For a long time after that appointment with that chiropractor in 2006 who told me I had this weird thing I had been born with of joints bending backwards, the words “Ehlers-Danlos Syndrome” haunted me. I couldn’t say them.
Always, when I awoke, I’d have a brief moment when I’d forgotten those words. Like when someone you love has suddenly died, you wake up and at first you think it was all a bad dream. Then I’d remember and descend into blackness.
I cried to myself in the middle of the night. I was so mad. I knew I did not have it in me to endure decades more of Ehlers-Danlos torture. I had only kept going before because I was so sure I was sick and one day I would be well. Because being so sick and in so much pain made no sense anyway! Surely it was all going to resolve somehow, right? I had no idea I was having a completely different life experience than everyone else.
Back then Shari Gamson (lucky you if you ever met that lovely woman) was running a local support group that met sometimes on Sundays at the Sherman Oaks Hospital. What a strange experience it was to walk into a room of people who were just like me, except these people were not first degree relatives. I was just like them. We were sick people. Struggling. Hurting. Tired. Out-of-it. Spaced out. Distracted. Kind of annoying, too.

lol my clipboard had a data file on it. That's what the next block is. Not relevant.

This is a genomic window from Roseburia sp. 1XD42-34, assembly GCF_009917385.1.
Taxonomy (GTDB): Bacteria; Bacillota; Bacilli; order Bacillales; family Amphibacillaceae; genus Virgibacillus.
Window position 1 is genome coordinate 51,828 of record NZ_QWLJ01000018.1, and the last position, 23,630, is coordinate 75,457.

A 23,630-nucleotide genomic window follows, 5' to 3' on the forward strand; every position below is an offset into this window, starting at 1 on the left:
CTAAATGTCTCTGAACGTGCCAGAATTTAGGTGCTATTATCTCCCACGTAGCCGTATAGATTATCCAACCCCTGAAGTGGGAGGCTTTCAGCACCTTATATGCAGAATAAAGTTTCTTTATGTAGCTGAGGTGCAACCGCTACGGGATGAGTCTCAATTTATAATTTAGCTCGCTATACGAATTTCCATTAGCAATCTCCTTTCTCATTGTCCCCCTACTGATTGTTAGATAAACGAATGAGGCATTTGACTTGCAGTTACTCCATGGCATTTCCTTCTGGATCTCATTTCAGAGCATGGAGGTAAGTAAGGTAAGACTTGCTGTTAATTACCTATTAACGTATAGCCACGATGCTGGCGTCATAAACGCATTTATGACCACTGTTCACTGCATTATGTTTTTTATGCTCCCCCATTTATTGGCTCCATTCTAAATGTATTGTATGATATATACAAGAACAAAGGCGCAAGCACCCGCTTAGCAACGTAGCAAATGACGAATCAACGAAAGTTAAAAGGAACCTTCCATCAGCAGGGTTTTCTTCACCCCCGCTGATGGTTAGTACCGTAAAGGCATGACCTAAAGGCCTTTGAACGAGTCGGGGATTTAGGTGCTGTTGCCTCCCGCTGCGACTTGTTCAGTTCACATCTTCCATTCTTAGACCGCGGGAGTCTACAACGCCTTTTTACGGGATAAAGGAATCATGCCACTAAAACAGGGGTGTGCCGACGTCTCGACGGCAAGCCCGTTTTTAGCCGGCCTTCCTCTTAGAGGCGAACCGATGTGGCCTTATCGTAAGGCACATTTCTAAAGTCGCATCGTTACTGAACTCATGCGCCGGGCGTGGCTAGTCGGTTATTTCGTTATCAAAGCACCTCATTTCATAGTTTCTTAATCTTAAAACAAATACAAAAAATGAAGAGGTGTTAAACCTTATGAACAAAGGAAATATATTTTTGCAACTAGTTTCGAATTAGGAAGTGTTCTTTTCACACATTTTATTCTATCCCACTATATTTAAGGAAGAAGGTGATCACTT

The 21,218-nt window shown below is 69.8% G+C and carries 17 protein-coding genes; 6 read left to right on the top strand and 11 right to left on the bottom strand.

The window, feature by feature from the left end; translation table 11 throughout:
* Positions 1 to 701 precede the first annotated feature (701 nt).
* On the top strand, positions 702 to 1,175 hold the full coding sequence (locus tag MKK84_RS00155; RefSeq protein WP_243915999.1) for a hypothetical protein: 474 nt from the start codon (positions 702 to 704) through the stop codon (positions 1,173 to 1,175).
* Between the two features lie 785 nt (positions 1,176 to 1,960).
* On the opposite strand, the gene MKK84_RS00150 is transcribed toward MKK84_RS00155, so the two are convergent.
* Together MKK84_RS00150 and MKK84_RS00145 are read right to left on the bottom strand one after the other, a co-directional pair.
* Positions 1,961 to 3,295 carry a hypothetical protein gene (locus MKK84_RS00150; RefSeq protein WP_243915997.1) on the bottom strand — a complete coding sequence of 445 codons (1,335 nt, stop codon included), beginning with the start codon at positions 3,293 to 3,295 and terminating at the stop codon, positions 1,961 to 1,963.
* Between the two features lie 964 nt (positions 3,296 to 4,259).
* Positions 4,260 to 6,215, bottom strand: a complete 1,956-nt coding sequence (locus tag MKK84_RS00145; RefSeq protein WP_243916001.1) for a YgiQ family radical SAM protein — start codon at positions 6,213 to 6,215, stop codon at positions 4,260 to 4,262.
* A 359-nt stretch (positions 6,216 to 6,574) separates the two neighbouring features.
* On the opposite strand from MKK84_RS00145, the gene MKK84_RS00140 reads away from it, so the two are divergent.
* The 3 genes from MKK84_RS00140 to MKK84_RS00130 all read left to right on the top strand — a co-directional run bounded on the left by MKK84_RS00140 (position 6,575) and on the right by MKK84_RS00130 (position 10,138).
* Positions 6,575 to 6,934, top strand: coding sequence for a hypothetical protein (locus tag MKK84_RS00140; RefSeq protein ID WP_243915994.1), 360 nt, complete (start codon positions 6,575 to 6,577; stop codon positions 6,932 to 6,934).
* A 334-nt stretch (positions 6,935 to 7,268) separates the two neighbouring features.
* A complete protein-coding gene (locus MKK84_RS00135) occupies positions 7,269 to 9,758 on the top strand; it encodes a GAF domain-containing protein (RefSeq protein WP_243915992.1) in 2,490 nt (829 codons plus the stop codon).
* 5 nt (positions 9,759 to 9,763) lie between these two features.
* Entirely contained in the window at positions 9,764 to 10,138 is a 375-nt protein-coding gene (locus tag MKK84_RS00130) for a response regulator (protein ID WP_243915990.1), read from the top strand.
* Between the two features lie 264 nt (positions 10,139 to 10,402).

It was fun and amazing to be around people who are like me. This really was what was wrong with me! But this was also totally depressing. Oh, no! Every crazy body problem I’d ever had was just normal for Ehlers-Danlos. Hooray. Things were only going to get worse for me. Even more fun. Nothing can be done for me. Yipee.
My diagnosis was a lot to take in. It didn’t help that I was perpetually on the brink of totally losing my mind from pain and sleep deprivation.
I would have liked to have grieved the full life I once had, but I had never had one. I’d always been too sick to function. Instead, I embraced my shattered dreams. They cut me to shreds. I dropped them.
One thing at a time, I told myself. Let me get used to these words. A day was coming when the shock of it all and the desire to push them out of my mind would stop. A day when I would hardly remember a time when I didn’t know those disgusting words “Ehlers-Danlos Syndrome.”
The most ugly, awful words I had ever heard.
Their sting would pass. Those words would become part of who I am. That’s how time works, if you try to move along with it.
It took a while.
I am glad I stuck it out, embraced my life, went on the ride. I did not get to caught up in acceptance. Acceptance is the first step, then you must be effective.
Being able to dance makes it all worth it.